Lineup Identification In a Sex Crime Case In Michigan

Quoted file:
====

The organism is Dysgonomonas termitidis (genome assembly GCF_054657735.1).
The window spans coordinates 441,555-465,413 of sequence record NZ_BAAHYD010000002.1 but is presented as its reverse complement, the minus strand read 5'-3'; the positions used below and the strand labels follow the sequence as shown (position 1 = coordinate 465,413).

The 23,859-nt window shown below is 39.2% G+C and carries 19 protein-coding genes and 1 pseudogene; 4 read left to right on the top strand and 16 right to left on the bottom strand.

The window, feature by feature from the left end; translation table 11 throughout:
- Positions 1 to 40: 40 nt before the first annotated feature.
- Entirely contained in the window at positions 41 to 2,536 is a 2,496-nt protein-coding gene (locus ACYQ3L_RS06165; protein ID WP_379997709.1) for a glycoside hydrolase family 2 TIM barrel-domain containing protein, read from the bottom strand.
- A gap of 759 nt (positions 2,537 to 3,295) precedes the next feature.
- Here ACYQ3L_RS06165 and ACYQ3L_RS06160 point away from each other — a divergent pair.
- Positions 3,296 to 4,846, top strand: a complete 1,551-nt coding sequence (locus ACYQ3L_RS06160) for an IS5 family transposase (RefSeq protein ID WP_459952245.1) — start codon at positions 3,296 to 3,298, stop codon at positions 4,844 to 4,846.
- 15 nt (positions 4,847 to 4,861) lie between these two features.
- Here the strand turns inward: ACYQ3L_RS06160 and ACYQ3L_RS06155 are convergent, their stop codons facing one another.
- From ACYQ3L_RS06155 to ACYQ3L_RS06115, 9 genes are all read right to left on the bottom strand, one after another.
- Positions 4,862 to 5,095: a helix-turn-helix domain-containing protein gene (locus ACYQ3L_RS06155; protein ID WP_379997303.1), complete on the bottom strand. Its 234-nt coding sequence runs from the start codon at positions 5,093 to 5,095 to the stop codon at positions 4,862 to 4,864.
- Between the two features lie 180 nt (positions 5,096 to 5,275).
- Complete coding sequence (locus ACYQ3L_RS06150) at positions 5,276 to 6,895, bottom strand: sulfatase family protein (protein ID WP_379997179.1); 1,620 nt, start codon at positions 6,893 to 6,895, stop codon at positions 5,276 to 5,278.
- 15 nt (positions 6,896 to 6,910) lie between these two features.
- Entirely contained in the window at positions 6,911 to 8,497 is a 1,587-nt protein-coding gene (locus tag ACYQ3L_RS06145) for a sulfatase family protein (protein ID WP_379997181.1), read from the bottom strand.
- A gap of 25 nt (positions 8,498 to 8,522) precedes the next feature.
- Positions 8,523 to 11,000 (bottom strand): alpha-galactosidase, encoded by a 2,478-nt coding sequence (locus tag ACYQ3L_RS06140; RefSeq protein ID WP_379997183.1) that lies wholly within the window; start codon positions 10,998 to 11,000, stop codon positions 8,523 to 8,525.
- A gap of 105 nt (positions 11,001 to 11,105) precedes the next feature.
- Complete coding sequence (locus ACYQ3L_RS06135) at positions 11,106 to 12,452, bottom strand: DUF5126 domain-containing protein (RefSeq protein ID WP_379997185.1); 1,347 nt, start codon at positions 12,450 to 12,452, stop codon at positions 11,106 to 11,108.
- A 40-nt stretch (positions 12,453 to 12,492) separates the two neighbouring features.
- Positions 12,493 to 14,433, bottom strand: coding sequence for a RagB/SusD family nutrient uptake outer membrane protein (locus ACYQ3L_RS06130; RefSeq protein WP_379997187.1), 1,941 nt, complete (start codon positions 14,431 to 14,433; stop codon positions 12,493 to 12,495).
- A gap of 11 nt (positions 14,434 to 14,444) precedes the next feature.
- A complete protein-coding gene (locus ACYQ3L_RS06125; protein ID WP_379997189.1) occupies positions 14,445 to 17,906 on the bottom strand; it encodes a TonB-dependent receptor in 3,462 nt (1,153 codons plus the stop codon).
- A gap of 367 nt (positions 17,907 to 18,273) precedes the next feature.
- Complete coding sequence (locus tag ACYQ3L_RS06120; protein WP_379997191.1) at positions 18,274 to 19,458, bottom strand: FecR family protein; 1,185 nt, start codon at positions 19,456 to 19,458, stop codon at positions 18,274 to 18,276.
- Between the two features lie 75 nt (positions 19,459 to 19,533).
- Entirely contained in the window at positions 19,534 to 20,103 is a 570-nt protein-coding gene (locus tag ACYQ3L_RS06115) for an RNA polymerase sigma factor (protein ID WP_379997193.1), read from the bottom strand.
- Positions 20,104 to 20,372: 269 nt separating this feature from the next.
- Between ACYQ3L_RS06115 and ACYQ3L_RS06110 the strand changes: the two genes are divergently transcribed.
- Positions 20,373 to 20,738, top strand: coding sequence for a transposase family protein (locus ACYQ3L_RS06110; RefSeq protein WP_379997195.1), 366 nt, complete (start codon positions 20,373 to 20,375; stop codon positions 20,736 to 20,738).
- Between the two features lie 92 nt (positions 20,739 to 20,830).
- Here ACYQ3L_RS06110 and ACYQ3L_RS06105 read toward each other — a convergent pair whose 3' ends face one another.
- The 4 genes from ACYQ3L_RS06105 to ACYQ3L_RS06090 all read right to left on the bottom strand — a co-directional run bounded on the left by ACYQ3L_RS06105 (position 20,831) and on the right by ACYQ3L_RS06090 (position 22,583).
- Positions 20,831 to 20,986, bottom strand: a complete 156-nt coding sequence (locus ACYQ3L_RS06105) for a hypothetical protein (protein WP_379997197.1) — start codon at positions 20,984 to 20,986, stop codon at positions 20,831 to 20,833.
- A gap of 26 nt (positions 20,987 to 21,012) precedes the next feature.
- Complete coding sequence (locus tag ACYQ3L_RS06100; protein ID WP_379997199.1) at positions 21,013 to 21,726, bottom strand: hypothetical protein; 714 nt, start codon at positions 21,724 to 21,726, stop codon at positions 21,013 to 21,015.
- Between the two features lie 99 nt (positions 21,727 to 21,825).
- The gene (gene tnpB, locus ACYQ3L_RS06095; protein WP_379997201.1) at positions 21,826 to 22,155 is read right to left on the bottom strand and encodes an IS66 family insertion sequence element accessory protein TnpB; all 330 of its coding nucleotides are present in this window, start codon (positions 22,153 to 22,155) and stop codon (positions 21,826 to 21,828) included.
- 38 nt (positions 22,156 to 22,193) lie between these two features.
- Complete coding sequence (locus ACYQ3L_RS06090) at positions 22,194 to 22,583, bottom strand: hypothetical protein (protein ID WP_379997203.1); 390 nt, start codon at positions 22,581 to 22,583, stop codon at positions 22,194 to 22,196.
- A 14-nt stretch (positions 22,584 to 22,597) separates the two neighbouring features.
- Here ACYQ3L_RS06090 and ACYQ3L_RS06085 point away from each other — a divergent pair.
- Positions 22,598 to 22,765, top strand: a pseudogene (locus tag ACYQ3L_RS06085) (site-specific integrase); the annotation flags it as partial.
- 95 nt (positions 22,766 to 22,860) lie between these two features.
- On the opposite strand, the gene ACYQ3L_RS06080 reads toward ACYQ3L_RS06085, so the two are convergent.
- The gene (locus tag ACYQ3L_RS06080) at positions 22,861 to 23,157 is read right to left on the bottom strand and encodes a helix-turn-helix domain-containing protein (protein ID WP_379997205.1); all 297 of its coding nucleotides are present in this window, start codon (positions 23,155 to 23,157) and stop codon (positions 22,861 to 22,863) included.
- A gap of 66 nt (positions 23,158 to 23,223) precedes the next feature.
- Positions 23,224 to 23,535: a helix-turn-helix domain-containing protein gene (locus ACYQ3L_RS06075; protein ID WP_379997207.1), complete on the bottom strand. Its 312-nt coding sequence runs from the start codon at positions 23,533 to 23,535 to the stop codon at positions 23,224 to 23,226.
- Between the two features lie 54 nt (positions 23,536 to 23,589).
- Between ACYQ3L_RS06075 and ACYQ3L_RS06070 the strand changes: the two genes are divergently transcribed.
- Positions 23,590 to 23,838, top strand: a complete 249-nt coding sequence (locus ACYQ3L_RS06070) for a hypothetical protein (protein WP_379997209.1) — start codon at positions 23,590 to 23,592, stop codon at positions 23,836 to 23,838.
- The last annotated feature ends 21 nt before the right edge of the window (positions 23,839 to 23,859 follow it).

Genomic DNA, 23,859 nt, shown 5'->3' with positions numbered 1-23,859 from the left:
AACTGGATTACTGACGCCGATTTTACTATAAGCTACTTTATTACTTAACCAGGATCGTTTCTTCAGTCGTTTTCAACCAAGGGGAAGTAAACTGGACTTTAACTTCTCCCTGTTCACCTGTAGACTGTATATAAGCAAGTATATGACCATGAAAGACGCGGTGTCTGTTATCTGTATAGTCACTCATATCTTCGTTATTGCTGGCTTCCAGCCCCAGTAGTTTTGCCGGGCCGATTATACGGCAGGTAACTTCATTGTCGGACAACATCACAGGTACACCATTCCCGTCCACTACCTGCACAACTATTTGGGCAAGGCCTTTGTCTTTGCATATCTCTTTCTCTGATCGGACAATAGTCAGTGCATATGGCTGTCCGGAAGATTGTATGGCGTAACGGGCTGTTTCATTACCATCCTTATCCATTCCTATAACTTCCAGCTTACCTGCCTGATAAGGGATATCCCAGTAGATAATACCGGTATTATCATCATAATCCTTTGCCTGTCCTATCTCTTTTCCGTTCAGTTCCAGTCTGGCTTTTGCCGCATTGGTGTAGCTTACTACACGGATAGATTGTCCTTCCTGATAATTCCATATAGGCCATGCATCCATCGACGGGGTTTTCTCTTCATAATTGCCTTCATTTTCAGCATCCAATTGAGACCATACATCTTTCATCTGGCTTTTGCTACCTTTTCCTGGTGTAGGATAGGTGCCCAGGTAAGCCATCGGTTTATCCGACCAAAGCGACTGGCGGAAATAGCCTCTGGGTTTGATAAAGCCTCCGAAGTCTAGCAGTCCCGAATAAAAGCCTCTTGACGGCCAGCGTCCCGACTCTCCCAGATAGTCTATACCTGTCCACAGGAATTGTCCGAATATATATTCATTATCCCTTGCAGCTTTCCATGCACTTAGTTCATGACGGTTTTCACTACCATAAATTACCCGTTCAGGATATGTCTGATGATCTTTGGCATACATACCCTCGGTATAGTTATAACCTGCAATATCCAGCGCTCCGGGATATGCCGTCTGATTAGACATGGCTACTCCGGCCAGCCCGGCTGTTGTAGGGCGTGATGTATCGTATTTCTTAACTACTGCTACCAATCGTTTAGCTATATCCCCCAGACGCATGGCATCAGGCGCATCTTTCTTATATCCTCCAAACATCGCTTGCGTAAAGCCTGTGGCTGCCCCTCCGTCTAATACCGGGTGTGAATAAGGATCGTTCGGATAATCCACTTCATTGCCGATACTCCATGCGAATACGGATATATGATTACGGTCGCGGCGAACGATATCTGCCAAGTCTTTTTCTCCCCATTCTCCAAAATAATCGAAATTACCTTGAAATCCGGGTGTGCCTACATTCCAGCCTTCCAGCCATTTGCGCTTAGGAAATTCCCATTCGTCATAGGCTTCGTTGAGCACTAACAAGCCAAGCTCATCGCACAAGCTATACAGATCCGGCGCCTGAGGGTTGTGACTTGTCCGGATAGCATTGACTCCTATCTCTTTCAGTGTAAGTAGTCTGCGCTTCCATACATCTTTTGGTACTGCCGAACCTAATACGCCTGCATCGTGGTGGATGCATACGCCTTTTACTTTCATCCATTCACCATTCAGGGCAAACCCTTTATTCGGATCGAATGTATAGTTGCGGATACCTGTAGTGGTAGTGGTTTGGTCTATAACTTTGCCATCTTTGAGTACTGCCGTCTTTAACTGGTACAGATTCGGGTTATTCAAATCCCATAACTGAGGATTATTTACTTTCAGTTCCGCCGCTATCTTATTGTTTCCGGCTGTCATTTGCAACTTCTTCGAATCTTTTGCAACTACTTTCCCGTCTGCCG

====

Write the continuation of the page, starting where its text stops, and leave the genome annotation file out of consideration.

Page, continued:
In People v. Gray, 457 Mich 107, 111; 577 NW2d 92 (1998), a criminal sexual conduct case, after making a tentative identification of the defendant at the lineup, the victim was informed that the police had arrested a suspect, and was shown a photograph of the defendant. After seeing the photograph, the victim stated that she was sure that the defendant was the person that attacked her. Gray, supra at 109-110. The trial court denied a motion by the defendant to prohibit an in-court identification of the defendant by the victim, holding that although the use of the photograph by the deputy was improper, there was a sufficiently independent basis for the victim to identify the defendant at trial. The Court affirmed the decision of the trial court and the Michigan Supreme Court granted leave to appeal. Gray, supra at 110. In holding that the identification procedure was highly suggestive, the Supreme Court stated: Although the suggestive photographic identification procedure in this case occurred after a legitimate corporal lineup, this case still presents the danger that once the identify of the victim's assailant was suggested to her through the photographic identification procedure, she "may be likely to base later identifications of the suspect upon that photograph, rather than on her recollection of the crime." Gray, supra at 112.